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Charlotte Moss Celebrates Home—and the Good We Can Do Together

Inspired by Edith Wharton’s literary fundraising effort for refugees and children during WWI, Charlotte Moss’s latest book brings together 125 luminaries of our times to explore the meaning of home and support a greater cause, No Kid Hungry
book cover: Home: A Celebration, edited by Charlotte Moss, in collaboration with No Kid Hungry (Rizzoli New York, 2021)
HOME: A Celebration, edited by Charlotte Moss (Rizzoli, 2021), features cover art by Pamela Jaccarino.

Flower: Tell us about your latest book project, Home: A Celebration.

Charlotte Moss: HOME represents the voices of 125 artists, poets, writers, editors, designers, and philanthropists. Each person shared the meaning of home through the lens of their craft. Together, their creative contributions support a greater cause: raising money to help feed children in our country through No Kid Hungry.

Designed by American architect A. J. Davis, a quaint 19th-century Gothic Revival schoolhouse-turned-residence in Rhinebeck, New York, embodies what home means to photographer and author Pieter Estersohn.

Where did you get the idea to create a fundraiser like this?

I’ve joked that the Edith Wharton book, The Book of the Homeless, has been “vibrating” on my bookshelf for a while. I have always thought it would be a great vehicle for a fundraiser. When Covid hit and the news was covering the number of food lines and how long they were, as well as how unemployment was rapidly rising and school closures meant some children would not get the nourishment of a day’s meal, I knew it was the right time. Never in my lifetime have we experienced what we have been going through.

I remember sitting with my husband and telling him about my idea to clone Edith Warton’s concept by reaching out to others to create a book. He responded, “If you feel like you need to do it, then you must do it.” And the next morning I started making calls. My amazing publisher, Rizzoli, was one of the first calls, and they were 100 percent on board.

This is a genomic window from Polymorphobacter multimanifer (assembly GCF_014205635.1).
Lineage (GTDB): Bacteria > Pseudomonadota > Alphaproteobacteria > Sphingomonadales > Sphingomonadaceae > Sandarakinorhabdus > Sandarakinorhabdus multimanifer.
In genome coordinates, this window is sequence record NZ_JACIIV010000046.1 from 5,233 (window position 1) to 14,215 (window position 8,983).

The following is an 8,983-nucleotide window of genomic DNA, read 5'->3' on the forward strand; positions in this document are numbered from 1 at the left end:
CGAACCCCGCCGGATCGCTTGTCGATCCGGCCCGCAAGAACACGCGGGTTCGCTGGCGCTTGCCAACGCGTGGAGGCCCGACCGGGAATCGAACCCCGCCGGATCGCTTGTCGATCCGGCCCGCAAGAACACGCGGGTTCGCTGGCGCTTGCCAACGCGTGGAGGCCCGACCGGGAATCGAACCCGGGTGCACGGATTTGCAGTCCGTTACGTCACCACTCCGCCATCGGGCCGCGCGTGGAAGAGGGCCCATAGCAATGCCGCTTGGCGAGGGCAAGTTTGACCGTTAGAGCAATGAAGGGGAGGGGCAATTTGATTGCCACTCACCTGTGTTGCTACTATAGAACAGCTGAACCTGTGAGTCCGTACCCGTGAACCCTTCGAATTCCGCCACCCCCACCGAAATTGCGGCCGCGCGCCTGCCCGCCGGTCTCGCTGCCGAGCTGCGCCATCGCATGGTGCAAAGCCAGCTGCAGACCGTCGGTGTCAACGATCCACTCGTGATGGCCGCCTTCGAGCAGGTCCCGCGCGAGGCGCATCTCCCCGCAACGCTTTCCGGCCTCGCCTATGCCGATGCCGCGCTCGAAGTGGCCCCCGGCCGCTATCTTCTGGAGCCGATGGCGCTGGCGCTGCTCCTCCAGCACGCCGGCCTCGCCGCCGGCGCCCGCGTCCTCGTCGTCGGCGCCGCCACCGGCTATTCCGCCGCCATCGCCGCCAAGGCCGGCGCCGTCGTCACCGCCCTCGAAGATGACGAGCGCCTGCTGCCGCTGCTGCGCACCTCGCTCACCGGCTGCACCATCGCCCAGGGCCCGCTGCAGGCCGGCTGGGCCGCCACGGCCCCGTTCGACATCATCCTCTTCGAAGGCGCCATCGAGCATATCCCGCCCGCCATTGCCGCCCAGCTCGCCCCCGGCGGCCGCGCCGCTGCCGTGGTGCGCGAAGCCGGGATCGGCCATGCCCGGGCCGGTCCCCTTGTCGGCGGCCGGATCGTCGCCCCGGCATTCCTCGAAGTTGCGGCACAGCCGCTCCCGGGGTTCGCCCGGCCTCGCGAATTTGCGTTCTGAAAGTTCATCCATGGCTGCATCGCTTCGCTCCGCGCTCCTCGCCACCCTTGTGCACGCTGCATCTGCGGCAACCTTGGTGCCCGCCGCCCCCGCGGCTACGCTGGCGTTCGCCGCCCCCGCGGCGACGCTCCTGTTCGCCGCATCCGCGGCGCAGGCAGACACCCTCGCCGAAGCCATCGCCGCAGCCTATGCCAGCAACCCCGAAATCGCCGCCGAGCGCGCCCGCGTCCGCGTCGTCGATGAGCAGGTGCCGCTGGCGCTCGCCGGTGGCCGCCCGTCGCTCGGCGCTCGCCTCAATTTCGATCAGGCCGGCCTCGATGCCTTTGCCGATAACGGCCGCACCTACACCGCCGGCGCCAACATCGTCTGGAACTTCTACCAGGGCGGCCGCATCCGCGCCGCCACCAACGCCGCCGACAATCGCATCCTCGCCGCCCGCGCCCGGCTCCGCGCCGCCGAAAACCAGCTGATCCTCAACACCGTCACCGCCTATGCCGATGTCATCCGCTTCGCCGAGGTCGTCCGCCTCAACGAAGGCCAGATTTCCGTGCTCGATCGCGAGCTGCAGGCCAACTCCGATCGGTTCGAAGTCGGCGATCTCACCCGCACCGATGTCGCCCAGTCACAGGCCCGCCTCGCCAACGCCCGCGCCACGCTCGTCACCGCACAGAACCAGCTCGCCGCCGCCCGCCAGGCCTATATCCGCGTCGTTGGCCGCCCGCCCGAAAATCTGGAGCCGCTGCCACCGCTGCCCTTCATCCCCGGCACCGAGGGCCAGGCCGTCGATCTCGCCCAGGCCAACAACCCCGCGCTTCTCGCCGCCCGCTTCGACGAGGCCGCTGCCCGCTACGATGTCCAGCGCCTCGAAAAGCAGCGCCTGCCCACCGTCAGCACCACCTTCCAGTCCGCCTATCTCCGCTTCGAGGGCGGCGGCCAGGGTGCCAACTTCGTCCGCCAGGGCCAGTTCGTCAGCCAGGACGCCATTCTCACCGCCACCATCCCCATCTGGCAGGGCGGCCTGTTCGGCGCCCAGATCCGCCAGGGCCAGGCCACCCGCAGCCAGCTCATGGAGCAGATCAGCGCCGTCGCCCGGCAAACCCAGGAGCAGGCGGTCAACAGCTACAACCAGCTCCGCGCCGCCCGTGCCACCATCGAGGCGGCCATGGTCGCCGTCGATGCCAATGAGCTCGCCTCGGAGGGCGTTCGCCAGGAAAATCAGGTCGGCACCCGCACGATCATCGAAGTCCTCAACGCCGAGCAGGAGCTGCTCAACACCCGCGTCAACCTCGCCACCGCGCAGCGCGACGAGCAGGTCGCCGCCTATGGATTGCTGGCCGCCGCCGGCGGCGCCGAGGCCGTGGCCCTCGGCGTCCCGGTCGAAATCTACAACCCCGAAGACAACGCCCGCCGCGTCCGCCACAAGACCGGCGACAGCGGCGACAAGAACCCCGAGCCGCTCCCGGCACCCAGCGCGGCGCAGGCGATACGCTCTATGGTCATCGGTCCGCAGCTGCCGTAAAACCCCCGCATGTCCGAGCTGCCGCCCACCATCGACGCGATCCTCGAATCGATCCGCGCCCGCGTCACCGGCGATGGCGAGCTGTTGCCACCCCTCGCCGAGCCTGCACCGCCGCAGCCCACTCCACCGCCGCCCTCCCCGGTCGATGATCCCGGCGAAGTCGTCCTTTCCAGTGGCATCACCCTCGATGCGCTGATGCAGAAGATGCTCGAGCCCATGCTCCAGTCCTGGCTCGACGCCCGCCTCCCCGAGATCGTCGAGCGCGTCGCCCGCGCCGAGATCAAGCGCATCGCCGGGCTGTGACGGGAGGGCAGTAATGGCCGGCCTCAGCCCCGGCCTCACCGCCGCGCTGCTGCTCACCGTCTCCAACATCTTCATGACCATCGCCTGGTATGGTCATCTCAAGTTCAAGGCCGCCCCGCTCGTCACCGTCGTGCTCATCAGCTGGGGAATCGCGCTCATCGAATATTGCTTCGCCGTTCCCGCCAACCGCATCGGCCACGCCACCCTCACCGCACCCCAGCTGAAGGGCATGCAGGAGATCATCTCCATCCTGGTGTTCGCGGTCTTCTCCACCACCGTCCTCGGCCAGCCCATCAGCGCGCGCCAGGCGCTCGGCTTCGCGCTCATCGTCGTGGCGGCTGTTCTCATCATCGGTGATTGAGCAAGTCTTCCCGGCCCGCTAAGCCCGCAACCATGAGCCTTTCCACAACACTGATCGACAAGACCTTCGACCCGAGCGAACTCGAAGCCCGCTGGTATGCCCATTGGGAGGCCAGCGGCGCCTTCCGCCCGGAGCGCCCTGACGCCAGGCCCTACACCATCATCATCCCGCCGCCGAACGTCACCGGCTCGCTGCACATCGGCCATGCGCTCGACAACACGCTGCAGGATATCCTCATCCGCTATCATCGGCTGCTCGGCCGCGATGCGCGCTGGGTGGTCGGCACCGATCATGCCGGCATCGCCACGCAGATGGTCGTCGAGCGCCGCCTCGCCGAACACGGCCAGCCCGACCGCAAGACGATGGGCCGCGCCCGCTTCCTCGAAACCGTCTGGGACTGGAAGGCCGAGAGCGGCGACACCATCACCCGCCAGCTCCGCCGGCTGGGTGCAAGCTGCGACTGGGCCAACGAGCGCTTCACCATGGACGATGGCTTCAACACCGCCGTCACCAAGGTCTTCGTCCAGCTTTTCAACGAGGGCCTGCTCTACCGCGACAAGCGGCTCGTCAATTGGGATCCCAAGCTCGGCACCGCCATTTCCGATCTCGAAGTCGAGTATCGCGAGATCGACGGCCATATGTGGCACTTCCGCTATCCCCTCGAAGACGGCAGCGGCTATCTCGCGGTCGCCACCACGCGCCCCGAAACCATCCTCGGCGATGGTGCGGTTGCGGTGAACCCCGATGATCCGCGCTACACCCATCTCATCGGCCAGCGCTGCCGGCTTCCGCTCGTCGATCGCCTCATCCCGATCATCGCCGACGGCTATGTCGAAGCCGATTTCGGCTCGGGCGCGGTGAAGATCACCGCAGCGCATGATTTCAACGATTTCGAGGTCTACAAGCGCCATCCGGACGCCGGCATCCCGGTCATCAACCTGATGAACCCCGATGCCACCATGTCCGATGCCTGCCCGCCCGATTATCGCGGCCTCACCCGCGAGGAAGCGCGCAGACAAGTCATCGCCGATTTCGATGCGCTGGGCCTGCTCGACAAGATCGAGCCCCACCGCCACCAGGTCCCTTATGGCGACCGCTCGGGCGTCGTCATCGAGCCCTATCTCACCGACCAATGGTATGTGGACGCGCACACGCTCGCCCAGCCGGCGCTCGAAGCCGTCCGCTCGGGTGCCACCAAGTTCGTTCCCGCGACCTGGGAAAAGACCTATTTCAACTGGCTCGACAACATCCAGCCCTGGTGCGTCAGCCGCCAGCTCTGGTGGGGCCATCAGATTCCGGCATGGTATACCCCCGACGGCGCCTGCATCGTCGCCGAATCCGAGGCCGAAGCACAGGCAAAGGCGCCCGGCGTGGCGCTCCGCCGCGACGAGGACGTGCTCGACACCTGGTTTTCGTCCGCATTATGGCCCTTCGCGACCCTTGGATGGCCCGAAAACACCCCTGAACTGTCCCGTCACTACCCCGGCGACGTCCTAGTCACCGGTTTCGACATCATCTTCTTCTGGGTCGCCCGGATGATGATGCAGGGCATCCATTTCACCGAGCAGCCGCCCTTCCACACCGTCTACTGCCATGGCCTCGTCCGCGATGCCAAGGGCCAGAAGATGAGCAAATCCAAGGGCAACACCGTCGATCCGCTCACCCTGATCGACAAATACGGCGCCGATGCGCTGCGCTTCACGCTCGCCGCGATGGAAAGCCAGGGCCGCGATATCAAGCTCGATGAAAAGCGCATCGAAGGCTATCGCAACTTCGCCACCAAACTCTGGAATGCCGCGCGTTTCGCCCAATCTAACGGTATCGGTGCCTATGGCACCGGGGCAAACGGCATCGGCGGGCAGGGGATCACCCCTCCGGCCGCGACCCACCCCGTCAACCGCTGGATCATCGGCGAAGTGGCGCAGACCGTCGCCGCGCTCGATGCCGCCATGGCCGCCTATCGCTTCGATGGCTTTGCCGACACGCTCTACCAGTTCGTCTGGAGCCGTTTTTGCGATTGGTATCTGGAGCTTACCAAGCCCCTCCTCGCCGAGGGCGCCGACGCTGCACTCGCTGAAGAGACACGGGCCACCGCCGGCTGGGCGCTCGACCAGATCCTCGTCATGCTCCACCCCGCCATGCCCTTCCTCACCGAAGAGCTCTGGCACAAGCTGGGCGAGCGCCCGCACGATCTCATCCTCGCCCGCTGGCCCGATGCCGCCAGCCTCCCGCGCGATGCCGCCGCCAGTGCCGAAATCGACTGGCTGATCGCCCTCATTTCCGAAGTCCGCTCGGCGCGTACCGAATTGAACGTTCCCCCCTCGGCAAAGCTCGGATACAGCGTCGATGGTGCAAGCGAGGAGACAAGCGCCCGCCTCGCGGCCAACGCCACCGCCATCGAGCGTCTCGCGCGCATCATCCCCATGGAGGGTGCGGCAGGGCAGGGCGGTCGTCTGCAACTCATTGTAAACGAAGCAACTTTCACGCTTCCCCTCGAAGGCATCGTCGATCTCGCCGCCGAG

Deco Vase of Roses (Edith Wharton), 2020. Gouache on Arches Paper
Charles Dare Scheips portrayed his vision of home in a painting. Note his homage to Wharton’s Book of the Homeless (1916), which similarly brought together many creative contibutors to raise funds to aid refugees and children during World War I. Deco Vase of Roses (Edith Wharton), 2020. Gouache on Arches Paper.

How did you decide to partner with No Kid Hungry?

Early on in the pandemic, I saw a statistic that one in six children in the United States is food insecure. Repeat that to yourself. One in six! That is a staggering statistic! It moved me to do two Instagram challenges, and we quickly raised $150,000. I thought, if we could raise that much money on Instagram, what could we really do if we launched a campaign?

I started reading more about No Kid Hungry. The more I learned about their community engagement around the country, the more I was moved to help. What appealed to me is how they reach so many communities by working with local organizations. It is a vast network of engagement. They were enthusiastic about the idea and have been a partner throughout the entire project.

Julia Reed, the much-beloved author who passed away in 2020, wrote of her home in the Mississippi Delta. Photo by Paul Costello

What did you learn in the process about HOME and the contributors?

Seeing HOME through everyone else’s eyes, their personal and often poignant interpretations, really struck me. There was such diversity in the contributions—some humorous, some anecdotal.

A silver basket in artist Clare Potter’s library holds a collection of her work, exquisite ceramic interpretations of flowers and fruits. Her art, she muses, is “meant to give a sense of joy in something else—something special and amusing, unique and handmade that can add to a person’s home.”

What was the greatest joy in the process?

Getting 125 people to say YES! This was a call to action, and everyone answered with such enthusiasm. I think that’s really what got this project done in the end. We were greeted with such optimism at every turn, and I think it shows in the pages of this book. The parent organization of No Kid Hungry is Share Our Strength—and that, in fact, is what everyone did. They shared their strengths, their visions, their soul.

“A home is the most personal of things. It protects and comforts us. The best ones stimulate us creatively,” writes photographer William Abranowicz, who captured this image in the home of stylist Jeffrey Miller.

To donate to No Kid Hungry, visit nokidhungry.org

Photography and art from HOME: A Celebration, edited by Charlotte Moss (Rizzoli, 2021), republished with permission.